I really like # 7's answer, because it suggests that utilitarianism is not necessarily a crude form of ethical philosophy but rather can be one that can take seriously all the possible complexities involved in a given situation. I agree with everyone else that, all things being equal, the utilitarian would choose to kill the one person rather than the five. Here's an interesting wrinkle: what if the train driver recognized that the one person was a world-famous doctor known to be on the verge of discovering the definitive cure for cancer?
Since we are not debating whether utilitarianism is correct or incorrect and since we are not debating what would happen in real life, the answer, all things being equal, is a no-brainer. As difficult as it is to say, you take the one life and save the others. If things are not equal and that one person is a scientist with the only vaccination for a pandemic, then things can change.
The utilitarian, before trying to make the split-second decision of how many people to kill, would make every effort to kill no one. He would blow the train's horn in an effort to wake the people up. He would engage the brakes. He would pull the throttle back. After all those efforts have failed -- and the hypothetical here is an absolute: he will kill the five or the one -- he would make the decision that the other posters have already agreed on; switch to the track with one person on it. With no other information available -- the guy is driving a train! He can't go out and ask the five if they are murderers! -- the utilitarian would sacrifice the one for the five, every time, but would also try to avoid the situation if possible.
I have an issue with the nature of the hypothetical situation. People react emotionally in situations like that, and most likely the driver would be unable to decide between either track in that small amount of time and would merely continue on whatever track he was already on. I understand this is just an academic discussion about the definition of utilitarianism, and some good points have been made here. But understanding the definition has little purpose if there is no practical application, or if we ignore human nature in our expectations of how utilitarianism will function in our society.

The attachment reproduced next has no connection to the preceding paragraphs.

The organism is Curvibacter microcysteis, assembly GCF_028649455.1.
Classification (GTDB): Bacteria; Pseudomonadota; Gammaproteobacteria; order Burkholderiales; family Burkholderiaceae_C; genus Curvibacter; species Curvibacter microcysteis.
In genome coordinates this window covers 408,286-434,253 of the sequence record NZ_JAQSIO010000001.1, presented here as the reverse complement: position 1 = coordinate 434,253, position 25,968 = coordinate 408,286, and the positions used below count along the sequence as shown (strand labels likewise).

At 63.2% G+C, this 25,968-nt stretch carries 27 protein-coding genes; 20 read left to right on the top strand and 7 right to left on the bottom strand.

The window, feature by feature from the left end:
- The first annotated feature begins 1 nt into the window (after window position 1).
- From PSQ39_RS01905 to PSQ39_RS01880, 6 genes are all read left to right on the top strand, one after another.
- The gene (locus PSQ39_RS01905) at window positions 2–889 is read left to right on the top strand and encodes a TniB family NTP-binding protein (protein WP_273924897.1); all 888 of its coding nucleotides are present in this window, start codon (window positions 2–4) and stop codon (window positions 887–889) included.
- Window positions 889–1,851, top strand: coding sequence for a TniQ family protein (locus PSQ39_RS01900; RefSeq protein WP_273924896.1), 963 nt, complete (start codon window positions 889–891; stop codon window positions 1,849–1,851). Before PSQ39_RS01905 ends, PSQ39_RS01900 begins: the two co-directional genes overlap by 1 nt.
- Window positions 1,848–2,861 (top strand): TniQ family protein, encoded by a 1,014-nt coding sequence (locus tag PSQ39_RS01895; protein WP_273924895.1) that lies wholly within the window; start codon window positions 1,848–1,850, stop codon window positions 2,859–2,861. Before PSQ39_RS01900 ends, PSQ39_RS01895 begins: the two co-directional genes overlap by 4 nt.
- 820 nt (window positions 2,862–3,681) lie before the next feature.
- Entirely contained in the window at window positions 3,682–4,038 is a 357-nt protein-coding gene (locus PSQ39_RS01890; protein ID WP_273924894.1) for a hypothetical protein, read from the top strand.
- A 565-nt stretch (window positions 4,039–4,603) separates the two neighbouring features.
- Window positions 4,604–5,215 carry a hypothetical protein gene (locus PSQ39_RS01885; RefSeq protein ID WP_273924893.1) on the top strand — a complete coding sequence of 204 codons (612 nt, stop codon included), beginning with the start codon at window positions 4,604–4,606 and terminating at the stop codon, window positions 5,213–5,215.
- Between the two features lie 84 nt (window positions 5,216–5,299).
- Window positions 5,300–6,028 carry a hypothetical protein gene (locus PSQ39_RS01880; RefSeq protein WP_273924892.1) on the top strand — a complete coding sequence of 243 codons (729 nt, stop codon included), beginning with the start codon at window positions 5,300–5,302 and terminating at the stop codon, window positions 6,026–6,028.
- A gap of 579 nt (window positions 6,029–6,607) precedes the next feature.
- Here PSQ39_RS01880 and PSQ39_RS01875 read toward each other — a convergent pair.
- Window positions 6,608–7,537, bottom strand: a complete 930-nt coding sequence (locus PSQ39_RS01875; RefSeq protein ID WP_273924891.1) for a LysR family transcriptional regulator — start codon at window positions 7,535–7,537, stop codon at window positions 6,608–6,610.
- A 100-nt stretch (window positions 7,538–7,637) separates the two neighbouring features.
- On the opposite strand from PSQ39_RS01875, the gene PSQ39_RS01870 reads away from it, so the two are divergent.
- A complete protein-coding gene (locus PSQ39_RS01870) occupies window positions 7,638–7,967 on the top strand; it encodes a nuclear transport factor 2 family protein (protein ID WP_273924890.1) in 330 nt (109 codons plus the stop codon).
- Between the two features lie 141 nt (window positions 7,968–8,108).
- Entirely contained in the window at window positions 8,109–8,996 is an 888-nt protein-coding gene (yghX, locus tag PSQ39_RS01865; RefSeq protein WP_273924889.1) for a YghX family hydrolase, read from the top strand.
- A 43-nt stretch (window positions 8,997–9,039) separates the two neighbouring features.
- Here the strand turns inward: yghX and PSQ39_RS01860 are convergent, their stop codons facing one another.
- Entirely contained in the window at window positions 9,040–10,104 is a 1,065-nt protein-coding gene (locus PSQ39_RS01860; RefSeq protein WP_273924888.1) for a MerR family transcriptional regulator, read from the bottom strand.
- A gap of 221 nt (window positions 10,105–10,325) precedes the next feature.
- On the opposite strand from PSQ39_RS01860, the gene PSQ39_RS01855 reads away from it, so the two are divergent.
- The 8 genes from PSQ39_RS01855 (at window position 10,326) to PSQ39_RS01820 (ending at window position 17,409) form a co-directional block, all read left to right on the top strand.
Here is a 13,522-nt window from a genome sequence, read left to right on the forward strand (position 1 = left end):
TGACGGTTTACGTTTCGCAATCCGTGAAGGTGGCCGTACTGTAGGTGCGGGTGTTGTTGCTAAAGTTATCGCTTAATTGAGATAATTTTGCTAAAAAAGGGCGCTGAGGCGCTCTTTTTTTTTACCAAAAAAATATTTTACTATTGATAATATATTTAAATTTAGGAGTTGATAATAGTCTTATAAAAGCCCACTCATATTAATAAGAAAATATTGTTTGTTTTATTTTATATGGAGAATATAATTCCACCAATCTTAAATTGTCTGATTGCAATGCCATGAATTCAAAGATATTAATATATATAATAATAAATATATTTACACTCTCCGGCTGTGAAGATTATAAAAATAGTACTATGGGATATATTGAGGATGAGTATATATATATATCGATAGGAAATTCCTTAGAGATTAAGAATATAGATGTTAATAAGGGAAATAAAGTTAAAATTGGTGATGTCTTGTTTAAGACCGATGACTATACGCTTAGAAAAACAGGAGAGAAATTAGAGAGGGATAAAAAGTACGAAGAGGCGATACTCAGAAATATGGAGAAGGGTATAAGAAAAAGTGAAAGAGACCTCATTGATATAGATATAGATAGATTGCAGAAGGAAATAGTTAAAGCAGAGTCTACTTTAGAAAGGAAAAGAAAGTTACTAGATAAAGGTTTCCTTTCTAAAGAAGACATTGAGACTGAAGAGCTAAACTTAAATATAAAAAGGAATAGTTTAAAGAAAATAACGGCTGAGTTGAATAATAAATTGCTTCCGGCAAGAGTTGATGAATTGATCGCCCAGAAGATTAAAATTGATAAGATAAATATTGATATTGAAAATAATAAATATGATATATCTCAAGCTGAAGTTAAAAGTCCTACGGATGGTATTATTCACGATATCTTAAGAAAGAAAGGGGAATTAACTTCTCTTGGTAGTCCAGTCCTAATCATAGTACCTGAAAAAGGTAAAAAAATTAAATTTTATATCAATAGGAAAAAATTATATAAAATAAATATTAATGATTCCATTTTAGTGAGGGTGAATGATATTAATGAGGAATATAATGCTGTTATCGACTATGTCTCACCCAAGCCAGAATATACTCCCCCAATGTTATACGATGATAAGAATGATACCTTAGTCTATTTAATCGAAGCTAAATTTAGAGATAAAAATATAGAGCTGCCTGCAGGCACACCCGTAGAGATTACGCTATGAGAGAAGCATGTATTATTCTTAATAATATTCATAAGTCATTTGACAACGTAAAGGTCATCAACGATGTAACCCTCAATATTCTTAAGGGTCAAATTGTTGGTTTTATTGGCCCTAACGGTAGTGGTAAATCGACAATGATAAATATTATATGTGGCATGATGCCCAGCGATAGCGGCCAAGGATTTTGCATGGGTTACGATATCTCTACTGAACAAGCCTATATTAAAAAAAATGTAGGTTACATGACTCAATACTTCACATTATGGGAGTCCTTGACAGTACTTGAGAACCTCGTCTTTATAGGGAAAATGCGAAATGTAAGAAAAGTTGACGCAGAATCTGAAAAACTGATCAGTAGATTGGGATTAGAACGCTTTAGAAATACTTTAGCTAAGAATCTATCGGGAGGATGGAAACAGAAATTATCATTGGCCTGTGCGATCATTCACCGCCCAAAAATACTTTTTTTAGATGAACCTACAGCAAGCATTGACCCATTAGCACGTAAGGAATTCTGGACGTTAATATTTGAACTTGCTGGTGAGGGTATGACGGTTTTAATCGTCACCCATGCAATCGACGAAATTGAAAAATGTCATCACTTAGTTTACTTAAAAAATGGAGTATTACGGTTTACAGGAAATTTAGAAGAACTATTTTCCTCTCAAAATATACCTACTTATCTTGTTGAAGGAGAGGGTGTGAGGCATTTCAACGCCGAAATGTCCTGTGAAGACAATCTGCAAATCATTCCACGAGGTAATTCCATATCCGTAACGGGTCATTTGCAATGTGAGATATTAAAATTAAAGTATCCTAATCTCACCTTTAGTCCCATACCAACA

Answer number 2 is the correct one- it would depend on the people on the track. Everything being equal, he would choose to run over the single person, but in order to really answer the question, a utilitarian would want to know about the relative usefulness to society (i.e. the utility) of the people on the track. It would not really be a moral decision though, a utilitarian would weigh the psychological impact of killing five people against killing just one, and then factor in their utility.
I agree with pohnpei. Utilitarianism looks at the the greatest amount of unity. Therefore, the driver would switch to the track which would kill only one person. Killing only one person would result in the least amount of sorrow.
Pohnpei makes another wonderful point when noting the driver's knowledge. Who is on the track? One or five murderers? One or five upstanding citizens? Depending upon this, the driver's choice would fluctuate greatly.
Utilitarianism says that you do what will cause the greatest total amount of happiness/utility for the community as a whole. So you have to sort of know how much the driver knows.
The most likely answer is that you switch to kill the one person. Killing one brings less of a negative impact than killing five and therefore is the right thing to do. If the driver had more time and information, he might want to know who the people are. What if the five are escaped felons and the one is a respected member of the community? Then, killing the five might well be better.
So you have to know (or at least stipulate for the purpose of your answer) what the driver knows. Then, using whatever information he has, determine which course of action creates the most possible happiness/benefit for the community as a whole.